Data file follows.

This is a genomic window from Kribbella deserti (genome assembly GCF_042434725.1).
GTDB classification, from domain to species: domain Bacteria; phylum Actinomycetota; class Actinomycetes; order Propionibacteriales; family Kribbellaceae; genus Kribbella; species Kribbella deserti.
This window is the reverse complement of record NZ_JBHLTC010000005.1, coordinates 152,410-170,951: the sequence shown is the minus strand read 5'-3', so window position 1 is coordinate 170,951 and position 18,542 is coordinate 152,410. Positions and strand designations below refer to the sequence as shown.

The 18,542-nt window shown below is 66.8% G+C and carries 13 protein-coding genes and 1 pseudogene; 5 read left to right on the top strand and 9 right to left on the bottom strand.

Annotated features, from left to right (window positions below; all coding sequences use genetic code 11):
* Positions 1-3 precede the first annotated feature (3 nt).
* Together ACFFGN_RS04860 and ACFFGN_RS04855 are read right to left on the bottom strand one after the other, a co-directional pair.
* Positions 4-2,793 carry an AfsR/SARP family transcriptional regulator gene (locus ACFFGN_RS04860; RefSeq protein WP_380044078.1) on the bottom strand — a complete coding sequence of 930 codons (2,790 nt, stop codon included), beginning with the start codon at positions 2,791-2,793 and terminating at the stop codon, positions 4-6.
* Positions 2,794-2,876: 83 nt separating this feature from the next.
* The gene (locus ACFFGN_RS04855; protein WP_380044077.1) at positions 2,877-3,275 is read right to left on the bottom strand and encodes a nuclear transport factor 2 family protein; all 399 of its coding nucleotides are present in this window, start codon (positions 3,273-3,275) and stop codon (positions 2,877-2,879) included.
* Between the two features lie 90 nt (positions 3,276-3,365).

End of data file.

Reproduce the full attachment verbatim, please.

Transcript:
This is a genomic window from Kribbella deserti (genome assembly GCF_042434725.1).
GTDB classification, from domain to species: domain Bacteria; phylum Actinomycetota; class Actinomycetes; order Propionibacteriales; family Kribbellaceae; genus Kribbella; species Kribbella deserti.
This window is the reverse complement of record NZ_JBHLTC010000005.1, coordinates 152,410-170,951: the sequence shown is the minus strand read 5'-3', so window position 1 is coordinate 170,951 and position 18,542 is coordinate 152,410. Positions and strand designations below refer to the sequence as shown.

The 18,542-nt window shown below is 66.8% G+C and carries 13 protein-coding genes and 1 pseudogene; 5 read left to right on the top strand and 9 right to left on the bottom strand.

Annotated features, from left to right (window positions below; all coding sequences use genetic code 11):
* Positions 1-3 precede the first annotated feature (3 nt).
* Together ACFFGN_RS04860 and ACFFGN_RS04855 are read right to left on the bottom strand one after the other, a co-directional pair.
* Positions 4-2,793 carry an AfsR/SARP family transcriptional regulator gene (locus ACFFGN_RS04860; RefSeq protein WP_380044078.1) on the bottom strand — a complete coding sequence of 930 codons (2,790 nt, stop codon included), beginning with the start codon at positions 2,791-2,793 and terminating at the stop codon, positions 4-6.
* Positions 2,794-2,876: 83 nt separating this feature from the next.
* The gene (locus ACFFGN_RS04855; protein WP_380044077.1) at positions 2,877-3,275 is read right to left on the bottom strand and encodes a nuclear transport factor 2 family protein; all 399 of its coding nucleotides are present in this window, start codon (positions 3,273-3,275) and stop codon (positions 2,877-2,879) included.
* Between the two features lie 90 nt (positions 3,276-3,365).